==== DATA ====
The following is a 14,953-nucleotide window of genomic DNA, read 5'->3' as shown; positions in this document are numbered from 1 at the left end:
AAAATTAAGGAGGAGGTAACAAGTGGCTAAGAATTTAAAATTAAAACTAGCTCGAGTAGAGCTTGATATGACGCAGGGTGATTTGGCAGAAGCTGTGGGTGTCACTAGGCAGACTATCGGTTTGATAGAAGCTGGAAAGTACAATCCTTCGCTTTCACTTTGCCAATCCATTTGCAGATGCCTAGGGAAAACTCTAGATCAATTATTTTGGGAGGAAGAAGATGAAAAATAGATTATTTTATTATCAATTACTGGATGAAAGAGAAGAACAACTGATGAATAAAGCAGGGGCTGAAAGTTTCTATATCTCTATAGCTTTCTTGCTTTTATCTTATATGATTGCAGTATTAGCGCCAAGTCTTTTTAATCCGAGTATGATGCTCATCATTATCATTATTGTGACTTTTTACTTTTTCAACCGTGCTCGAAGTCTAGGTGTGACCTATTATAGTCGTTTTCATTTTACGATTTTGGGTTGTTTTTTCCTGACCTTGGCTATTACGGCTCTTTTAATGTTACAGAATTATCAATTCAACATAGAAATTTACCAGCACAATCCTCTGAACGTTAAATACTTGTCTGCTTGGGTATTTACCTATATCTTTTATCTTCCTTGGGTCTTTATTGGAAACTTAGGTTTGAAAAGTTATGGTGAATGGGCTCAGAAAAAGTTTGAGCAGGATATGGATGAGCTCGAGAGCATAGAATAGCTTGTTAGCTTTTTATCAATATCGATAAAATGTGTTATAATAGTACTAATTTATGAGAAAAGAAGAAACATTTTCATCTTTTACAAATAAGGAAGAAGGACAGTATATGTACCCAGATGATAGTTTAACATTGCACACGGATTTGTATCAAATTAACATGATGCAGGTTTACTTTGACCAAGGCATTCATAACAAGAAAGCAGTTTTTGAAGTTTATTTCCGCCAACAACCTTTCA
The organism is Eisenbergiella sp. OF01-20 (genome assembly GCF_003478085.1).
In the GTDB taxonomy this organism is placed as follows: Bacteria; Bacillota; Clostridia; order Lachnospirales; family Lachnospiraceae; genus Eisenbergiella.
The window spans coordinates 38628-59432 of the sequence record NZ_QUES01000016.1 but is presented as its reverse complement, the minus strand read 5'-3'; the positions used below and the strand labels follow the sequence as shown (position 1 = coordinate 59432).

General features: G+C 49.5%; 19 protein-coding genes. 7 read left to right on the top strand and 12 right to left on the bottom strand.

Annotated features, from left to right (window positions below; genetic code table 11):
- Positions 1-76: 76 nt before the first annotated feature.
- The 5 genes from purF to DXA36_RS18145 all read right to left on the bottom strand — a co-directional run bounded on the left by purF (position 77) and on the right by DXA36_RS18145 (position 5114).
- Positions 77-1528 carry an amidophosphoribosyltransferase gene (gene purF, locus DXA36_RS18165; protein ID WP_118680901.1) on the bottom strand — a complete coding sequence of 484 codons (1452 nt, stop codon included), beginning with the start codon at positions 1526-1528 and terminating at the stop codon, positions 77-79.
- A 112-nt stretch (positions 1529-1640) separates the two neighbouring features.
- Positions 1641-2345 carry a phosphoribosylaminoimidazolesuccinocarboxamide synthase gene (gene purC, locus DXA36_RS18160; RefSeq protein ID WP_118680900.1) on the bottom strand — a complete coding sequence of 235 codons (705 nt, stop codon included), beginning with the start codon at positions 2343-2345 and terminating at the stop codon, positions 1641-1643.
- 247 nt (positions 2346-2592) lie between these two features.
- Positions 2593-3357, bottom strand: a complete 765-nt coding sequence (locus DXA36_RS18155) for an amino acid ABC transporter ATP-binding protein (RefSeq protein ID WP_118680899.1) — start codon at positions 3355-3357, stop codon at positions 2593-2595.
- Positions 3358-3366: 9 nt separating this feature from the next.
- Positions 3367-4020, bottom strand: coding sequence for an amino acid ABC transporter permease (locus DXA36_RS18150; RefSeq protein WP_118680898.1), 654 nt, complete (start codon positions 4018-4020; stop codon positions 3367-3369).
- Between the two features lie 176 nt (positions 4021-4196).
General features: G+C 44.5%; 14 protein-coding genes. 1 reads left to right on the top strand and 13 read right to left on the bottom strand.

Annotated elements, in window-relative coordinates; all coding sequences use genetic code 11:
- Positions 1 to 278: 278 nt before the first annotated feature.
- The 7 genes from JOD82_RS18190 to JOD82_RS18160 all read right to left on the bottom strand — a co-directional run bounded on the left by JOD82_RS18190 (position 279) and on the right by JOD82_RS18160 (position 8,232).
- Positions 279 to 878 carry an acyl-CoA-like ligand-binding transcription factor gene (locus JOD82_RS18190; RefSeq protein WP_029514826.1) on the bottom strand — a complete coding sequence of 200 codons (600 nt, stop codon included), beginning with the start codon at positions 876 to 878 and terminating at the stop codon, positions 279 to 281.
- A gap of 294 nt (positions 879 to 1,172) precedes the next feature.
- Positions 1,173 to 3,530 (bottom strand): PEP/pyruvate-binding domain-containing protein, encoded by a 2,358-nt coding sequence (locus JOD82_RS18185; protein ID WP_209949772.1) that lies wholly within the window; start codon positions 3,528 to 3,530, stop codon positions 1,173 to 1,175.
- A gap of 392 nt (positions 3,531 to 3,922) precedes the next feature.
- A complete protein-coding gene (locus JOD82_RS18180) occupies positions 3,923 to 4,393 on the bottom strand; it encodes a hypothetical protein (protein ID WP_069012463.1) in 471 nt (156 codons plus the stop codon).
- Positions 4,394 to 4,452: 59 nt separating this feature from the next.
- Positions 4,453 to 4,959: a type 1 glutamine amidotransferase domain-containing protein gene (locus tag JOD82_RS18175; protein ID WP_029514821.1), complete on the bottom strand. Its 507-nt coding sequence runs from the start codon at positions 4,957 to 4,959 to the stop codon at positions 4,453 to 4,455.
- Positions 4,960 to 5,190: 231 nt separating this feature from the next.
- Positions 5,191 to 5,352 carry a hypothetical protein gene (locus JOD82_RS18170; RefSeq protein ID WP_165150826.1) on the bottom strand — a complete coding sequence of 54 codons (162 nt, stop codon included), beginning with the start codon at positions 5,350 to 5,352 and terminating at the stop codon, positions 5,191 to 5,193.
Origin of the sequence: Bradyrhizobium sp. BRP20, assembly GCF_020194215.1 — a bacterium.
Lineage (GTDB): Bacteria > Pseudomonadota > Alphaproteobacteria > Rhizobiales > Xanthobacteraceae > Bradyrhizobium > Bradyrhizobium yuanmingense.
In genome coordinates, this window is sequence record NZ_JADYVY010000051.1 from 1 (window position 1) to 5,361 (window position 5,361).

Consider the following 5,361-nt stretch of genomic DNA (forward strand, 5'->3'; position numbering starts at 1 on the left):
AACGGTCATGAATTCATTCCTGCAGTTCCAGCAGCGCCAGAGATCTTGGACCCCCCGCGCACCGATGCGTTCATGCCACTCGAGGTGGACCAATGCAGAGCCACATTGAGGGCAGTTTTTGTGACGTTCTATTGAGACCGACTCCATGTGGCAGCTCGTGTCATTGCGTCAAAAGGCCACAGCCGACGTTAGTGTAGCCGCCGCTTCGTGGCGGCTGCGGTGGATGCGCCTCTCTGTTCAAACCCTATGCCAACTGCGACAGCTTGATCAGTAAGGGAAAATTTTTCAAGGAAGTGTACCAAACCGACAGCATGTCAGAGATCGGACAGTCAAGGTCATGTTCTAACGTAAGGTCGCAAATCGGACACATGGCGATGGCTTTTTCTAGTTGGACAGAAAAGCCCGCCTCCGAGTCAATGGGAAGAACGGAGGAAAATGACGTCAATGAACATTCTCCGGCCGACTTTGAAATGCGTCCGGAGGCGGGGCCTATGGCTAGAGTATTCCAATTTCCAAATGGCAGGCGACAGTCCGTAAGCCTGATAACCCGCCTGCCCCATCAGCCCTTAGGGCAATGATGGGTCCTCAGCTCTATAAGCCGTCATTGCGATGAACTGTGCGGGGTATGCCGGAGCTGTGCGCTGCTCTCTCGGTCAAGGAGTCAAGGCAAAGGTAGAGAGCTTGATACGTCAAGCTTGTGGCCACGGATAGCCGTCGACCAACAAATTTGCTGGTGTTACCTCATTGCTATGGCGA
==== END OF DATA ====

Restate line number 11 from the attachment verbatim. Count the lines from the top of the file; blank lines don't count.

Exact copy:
- A 112-nt stretch (positions 1529-1640) separates the two neighbouring features.